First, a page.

The Kingdom Keepers
by Ridley Pearson
I love Disneyland. Love it. When I was a kid I wanted to live in Sleeping Beauty’s Castle…and now that I’m an adult I still think that’s a really great idea. When I heard that Ridley Pearson had written a children’s series set in Disney World, I knew I had to read it, because running around the Disney parks after they’ve closed is right up there with walking on the moon and visiting Wonka’s factory on my list of Greatest Childhood Fantasies.
When thirteen-year-old Finn Whitman goes to sleep, he finds himself transported to Disney World, where an old man named Wayne tells him he must protect the world from evil. You see, Finn is part of Disney’s Interactive Host program, a revolutionary new technology that allowed Disney engineers to record several teens’ and create holograms of them, which help guide visitors around the park. The money Finn earns from lending his likeness to the park will pay for his college and gives his family free park passes for life…it all seemed like a sweet deal until the nocturnal visits began. Wayne instructs Finn to find the four other DHI hosts and team up with them to defeat the Overtakers, a villainous group who seek to destroy all Walt Disney held dear.
My biggest problem with this book hinges on its premise. Why would Disney want thirteen year olds for their hologram hosts? I guess since they’re holograms you ignore labor laws regarding underage workers, but if the problem is fighting off evil bad guys wouldn’t it be better to get some high school students? Older teens would be smarter, stronger, and able to do much more outside the park to fight the threat. I’m sure Pearson went with younger protagonists because his readers are young, and this would sail right over my head if I were ten or twelve. But as an adult reader the whole concept of the underage DHI really bothered me.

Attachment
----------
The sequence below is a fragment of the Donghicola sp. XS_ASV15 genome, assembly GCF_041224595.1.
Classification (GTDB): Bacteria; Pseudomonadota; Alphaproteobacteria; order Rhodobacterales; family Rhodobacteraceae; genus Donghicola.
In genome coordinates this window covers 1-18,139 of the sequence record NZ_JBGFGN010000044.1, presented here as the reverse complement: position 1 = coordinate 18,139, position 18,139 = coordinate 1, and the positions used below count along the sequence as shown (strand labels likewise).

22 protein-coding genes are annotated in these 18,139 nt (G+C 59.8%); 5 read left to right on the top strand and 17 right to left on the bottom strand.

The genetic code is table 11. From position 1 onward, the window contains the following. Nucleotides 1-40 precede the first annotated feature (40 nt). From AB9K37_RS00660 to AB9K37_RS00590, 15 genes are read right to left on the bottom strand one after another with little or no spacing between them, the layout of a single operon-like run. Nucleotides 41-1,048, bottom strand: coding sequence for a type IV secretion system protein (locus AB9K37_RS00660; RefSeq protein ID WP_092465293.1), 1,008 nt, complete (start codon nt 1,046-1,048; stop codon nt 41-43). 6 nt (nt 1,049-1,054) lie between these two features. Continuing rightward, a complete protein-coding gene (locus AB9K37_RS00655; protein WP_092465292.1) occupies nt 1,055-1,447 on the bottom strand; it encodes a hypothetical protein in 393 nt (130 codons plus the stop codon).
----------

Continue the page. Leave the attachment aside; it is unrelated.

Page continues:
Pearson also makes a point of mentioning several times that Finn and his other DHIs have become celebrities because of their host roles. Really? I tend to doubt that a hologram host would really be that different from any other cast member, and does anyone remember the name of the guy who operated the Jungle Cruise last time they rode it? Again, I think my old age is showing.
There are some good bits in the book. I especially liked Pearson’s description of “Escher’s Keep”, a maze-like attraction based on the illustrations of M. C. Escher. Disney World, you should seriously consider making this into a real feature of the park. It’d be awesome. There were also some interesting scenes where various animatronic robots come to life and roam the park. Plus, Maleficent is the main villain, and she’s only the Greatest Disney Villain Ever.
But it was disappointing, too. Maleficent isn’t nearly as nasty as she should be – I mean, this is the woman who claimed to command all the powers of Hell! Again, I get that it’s toned down for kids, but she was one scary lady when I was six years old.
The book is also 100% propaganda for Walt Disney, Disney Studios and the theme parks. I mean, that’s pretty obvious going into the book – it’s one of the reasons why I wanted to read the book – but it could have been written in a way that was a little less blatant.
So if you want to read a Disney-themed book, I’d say skip this one unless you’re under the age of ten. For an adult reader, a really great science fiction book set in the Magic Kingdom is Cory Doctorow’s Down and Out in the Magic Kingdom. It’s totally five stars…I’d review it, but it’s been a good four or five years since I read it, so I wouldn’t do a good job of it.